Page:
MUSHY'S MOOCHINGS: February 2014

Saturday, February 15, 2014


Over the past 5 or 6 years, I've been documenting the condition of the area along the Emory River, in Roane County, Tennessee, now known as a "Superfund site".  To locals the site is the old "paper mill" location, a work place for area residents since 1929.
This post was prompted by a recent visit to the site, with another local photographer Chris Oliver (his photos are HERE.)

We found, me more than Chris since I've been visiting since 2008, that many of the old mill buildings are now on the ground.  Some waste material and asbestos have been removed, although there are still remnants scattered throughout the site.
The waste chemicals and oil drums I first saw in 2008 were removed in 2011.  I like to think the above photo had something to do with that removal! 

{Much of the following explanation of the site comes from 
the National Priorities List (NPL) at this URL.}

The Clinch River Corporation site consists of approximately 30.5 acres and is located on the banks of the Emory River/Watts Bar Reservoir in Harriman, Tennessee.
The Clinch River Corporation site operated as a pulp and paper mill from 1929 until 2002 under various management companies.

The following companies owned and/or operated the paper and pulp mill throughout its operational history: the Mead Corporation, Inc.; the Harriman Paperboard Corporation; the Clinch River Corporation; the Gibson Group; Mid-South Cogeneration, Inc.; Power Paper, Inc.; Power Paper, Limited; Power Paper Recycling, Inc.; and American Kraft Mills of Tennessee, LLC (AKM).  AKM, being the last operator, receives the brunt of current criticism locally and in the media, but all have contributed to the legacy we have in Harriman today.  

Byproducts of the manufacturing process include spent processing liquids (black liquor), coal tar constituents (polynuclear aromatic hydrocarbons or PAHs), and piles of wastepaper.
Recent investigations suggest that off-site migration from contaminated source areas of dioxins, furans, PAHs and several metals into Watts Bar Reservoir, may have affected the fishery.  The Emory River (Watts Bar Reservoir) is used for recreational and subsistence fishing.  An estimated 54,750 pounds of fish are harvested annually from the Watts Bar Reservoir.  In addition, the Emory River/Watts Bar Reservoir is a habitat for three federally designated endangered mussel species, including the Finerayed Pigtoe mussel, Purple Bean mussel and the Alabama Lamp mussel.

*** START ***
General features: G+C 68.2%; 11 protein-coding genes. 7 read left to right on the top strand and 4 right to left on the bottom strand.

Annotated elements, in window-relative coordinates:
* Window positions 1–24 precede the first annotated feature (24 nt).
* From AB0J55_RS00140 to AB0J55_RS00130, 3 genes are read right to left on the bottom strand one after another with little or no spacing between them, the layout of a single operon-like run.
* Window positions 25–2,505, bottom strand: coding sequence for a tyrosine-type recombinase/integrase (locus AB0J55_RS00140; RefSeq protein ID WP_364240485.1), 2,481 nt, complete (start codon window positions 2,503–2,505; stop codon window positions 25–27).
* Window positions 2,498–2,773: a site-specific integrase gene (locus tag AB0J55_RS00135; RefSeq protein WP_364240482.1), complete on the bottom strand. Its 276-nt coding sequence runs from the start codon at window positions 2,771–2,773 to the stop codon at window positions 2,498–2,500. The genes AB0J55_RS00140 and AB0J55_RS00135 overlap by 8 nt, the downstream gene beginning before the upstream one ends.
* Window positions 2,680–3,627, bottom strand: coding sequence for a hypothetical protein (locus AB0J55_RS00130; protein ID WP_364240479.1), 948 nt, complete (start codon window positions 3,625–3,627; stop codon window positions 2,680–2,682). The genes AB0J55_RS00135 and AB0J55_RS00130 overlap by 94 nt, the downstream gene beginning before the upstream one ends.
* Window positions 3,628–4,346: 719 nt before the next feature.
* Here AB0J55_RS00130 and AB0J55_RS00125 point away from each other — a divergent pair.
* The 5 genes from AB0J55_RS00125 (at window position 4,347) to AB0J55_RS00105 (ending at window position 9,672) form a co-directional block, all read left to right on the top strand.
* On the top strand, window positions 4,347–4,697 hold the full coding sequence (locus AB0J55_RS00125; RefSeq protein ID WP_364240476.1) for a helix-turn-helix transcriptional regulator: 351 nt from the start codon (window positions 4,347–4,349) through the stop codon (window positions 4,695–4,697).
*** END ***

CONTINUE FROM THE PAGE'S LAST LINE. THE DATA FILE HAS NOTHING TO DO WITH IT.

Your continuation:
In September 2011, the EPA conducted an emergency removal at the site. The EPA removed 63 drums of hazardous material, contaminated soil from the drum storage area, and 20,000 gallons of black liquor from the site. (I like to think I had a little something to do with that...having posted photos back in 2008!)
The state of Tennessee referred the site to the EPA to allow for a comprehensive cleanup to address all the human health and environmental risks posed by the site. Other federal and state cleanup programs were evaluated, but are not viable at this time. The EPA received a letter of support for placing this site on the NPL from the state.
The long abandoned paper mill on the Emory River has been proposed as a federal Superfund site.

If the former Clinch River Corporation's property is added to the Environmental Protection Agency's National Priorities List of Superfund sites, it could force the owner to pay for cleanup.
Superfund is the federal program that investigates and cleans up the most complex, uncontrolled or abandoned hazardous waste sites in the country.

The EPA identifies the companies or people responsible for the clean up and requires them to either clean up the site or pay to have it cleaned up.

The site is now under a 7-year program to finally clean up the entire site.  These first two years have shown some good progress, so I hope the work continues.
Under the operation of American Kraft Mills, the paper miller employed 50 to 100 millwork employees that once processed 120 tons of wood pulp per day. American Kraft Mills ceased operation in 2000, and sold much of the equipment in 2002. A fire gutted portions of the plant in 2004.
Recently some efforts have been put toward cleaning up the site, with several of the old buildings being torn down. There is much left to be done, over the next 5 years.

See all photos taken on 3 separate visits to the old "Paper Mill" location in Harriman, Tennessee HERE.  These photos show the condition of the site, as it was in 2008, 2009, and 2014.  (Older photos appear at the top of the set.) 

You will also note as you can compare the older shots that many of the old buildings are now missing. 

That’s a start!